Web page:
Table 15. Linear regression model for fertilizer use, Embu district, Kenya (dependent variable is total fertilizer use in
kg/ha and phosphorus in kg/ha)


Explanatory variable
Gender (0=Women, 1=Men)
Farm uses manure (1=yes, 0= no)
AEZ (UM2=1, UM3=0)
Farm hires labour (1=yes, 0= no)
Access to extension (1=yes, 0= no)
Access to credit (1=yes, 0= no)
Formal education of household head (yr)
Age household head (yr)
Farm size (acres)'
Area under coffee (acres)'
Member of farmer group (1=yes, 0= no)
Intercept
R
Sample size (no.)
Note: *= significant at 10% level, ** = significant at 5% level, ***:
t1 acre = 0.405 ha.


Total fertilizer (kg/ha)
Coefficient Standard
estimate (B) error
10.5 39.9
-44.5 34.7
32.4 21.5
45.4 23.6**
-1.2 24.2
52.8 23.1*
-7.3 3.4**
-1.7 0.97
-1.3 3.92
12.2 14.2
-35.4 43.4
260.2 78.9**
0.409
111
= significant at 1% level.


The variable 'total fertilizer used' indicates a mix of fertilizer with different composition of
nutrients. To avoid this accumulation problem, the nutritional components of each type were
summed. The second model uses the amount of phosphorus per hectare in each farm. Hiring of
labor is again significant (it increases P use by 6.4 kg), but credit is not. Formal education is again
significant, but the opposite of the first model: for each year the P use increases by 2.3 kg. Age is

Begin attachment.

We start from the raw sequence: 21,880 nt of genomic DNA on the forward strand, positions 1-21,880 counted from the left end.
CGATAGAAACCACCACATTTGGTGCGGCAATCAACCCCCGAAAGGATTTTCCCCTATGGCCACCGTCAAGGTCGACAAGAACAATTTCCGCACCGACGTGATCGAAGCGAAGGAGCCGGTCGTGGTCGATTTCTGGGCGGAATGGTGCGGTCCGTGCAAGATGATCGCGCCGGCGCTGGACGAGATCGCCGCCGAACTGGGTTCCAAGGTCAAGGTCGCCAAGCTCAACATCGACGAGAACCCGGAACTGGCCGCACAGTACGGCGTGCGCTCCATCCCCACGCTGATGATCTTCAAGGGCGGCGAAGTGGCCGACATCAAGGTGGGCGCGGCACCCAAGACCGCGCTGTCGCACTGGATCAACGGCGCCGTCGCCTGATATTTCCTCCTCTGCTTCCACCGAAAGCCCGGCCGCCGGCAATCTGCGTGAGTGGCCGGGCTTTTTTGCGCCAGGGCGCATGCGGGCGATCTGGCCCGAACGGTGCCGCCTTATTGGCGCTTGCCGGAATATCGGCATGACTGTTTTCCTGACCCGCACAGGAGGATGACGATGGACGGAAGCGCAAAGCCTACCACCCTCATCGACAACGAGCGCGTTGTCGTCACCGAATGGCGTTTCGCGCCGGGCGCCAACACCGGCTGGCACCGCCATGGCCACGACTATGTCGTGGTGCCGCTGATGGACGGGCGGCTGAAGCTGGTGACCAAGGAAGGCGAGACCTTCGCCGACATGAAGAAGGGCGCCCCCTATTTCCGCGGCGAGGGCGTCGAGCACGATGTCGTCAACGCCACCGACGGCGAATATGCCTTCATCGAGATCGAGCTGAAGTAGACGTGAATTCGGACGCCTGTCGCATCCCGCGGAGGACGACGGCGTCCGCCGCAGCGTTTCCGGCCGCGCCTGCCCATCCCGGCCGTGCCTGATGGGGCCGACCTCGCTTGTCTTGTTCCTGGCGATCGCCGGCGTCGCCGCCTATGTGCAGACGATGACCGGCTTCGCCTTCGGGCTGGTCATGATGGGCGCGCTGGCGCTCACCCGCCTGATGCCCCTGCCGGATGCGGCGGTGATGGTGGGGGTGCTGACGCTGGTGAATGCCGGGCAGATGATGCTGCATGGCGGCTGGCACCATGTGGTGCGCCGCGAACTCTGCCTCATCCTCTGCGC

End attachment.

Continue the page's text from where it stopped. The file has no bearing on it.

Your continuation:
also significant and increases P use by 0.56 kg for each year.


P (kg/ha)


Coefficient
estimate (B)
4.7
1.6
0.9
6.4
5.83
0.5
2.3
0.56
0.65
0.4
10.8
9.0
0.138
111


Standard
error
12.3
10.9
6.7
7.8**
7.9
7.3
1.1**
0.3*
1.2
4.4
13.4
24.0***


P(kg/ha)










Conclusion



This study was undertaken to identify socioeconomic and technical factors affecting the adoption of
improved maize seed and fertilizer use and the role of credit in both. The survey was conducted in
Upper Midland 2 and 3 (UM2 and UM3) (Jaetzold and Schmidt 1983) zones in the Nembure,
Runyenjes, and Kieni Divisions of Embu, which represents the main maize growing zones in the
area. These zones are dominated by the coffee/dairy land use systems.

The study covered both the long and short rainy seasons. One hundred and twenty-seven farmers
were randomly selected and interviewed. Using a structured questionnaire, data was collected on
farmer and farm attributes and institutional structure. Adopters of certified maize were defined as
farmers who planted certified maize for two consecutive seasons in 1998 and non-adopters were
defined as farmers who planted local seeds, recycled hybrid seeds or recycled seeds of open-
pollinated varieties for more than three seasons. A comparative analysis between adopters and non-
adopters of improved maize seed was done. Since productivity gains from maize seed depend on
simultaneous use of other inputs and particularly fertilizer, the level of fertilizer used by adopters
and non-adopters was also determined. Logit and linear models were used to analyze factors
affecting adoption of improved maize seed and quantity of fertilizer, respectively.

The study found that most adopters of certified seed preferred Pioneer H3253. While there was a
marked increase in the use of Pioneer H3253 between 1996 and 1998, the proportion of farmers
using older hybrid varieties, H511 and H512, decreased in the same period. Adopters preferred
Pioneer hybrid for its high yield and early maturity, despite its high price, poor storage, and root
lodging abilities. Other valued traits mentioned were pest and drought tolerance, large grains, taste,